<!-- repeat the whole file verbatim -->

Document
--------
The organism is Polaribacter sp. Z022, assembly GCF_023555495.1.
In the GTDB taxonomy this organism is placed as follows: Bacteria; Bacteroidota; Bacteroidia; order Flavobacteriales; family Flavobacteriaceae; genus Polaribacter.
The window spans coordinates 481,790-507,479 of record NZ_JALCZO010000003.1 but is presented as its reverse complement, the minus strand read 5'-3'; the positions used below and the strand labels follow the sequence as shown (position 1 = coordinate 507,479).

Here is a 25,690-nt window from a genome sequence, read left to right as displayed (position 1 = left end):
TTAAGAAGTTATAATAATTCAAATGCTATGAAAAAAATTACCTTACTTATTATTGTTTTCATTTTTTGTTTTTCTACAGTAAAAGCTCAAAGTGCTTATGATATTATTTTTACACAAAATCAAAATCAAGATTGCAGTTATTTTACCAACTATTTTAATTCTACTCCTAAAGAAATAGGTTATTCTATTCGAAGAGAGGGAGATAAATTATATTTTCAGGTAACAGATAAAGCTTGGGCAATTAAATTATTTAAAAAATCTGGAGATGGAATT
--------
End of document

The organism is Polaribacter sp. Z022, assembly GCF_023555495.1.
In the GTDB taxonomy this organism is placed as follows: Bacteria; Bacteroidota; Bacteroidia; order Flavobacteriales; family Flavobacteriaceae; genus Polaribacter.
The window spans coordinates 481,790-507,479 of record NZ_JALCZO010000003.1 but is presented as its reverse complement, the minus strand read 5'-3'; the positions used below and the strand labels follow the sequence as shown (position 1 = coordinate 507,479).

Here is a 25,690-nt window from a genome sequence, read left to right as displayed (position 1 = left end):
TTAAGAAGTTATAATAATTCAAATGCTATGAAAAAAATTACCTTACTTATTATTGTTTTCATTTTTTGTTTTTCTACAGTAAAAGCTCAAAGTGCTTATGATATTATTTTTACACAAAATCAAAATCAAGATTGCAGTTATTTTACCAACTATTTTAATTCTACTCCTAAAGAAATAGGTTATTCTATTCGAAGAGAGGGAGATAAATTATATTTTCAGGTAACAGATAAAGCTTGGGCAATTAAATTATTTAAAAAATCTGGAGATGGAATT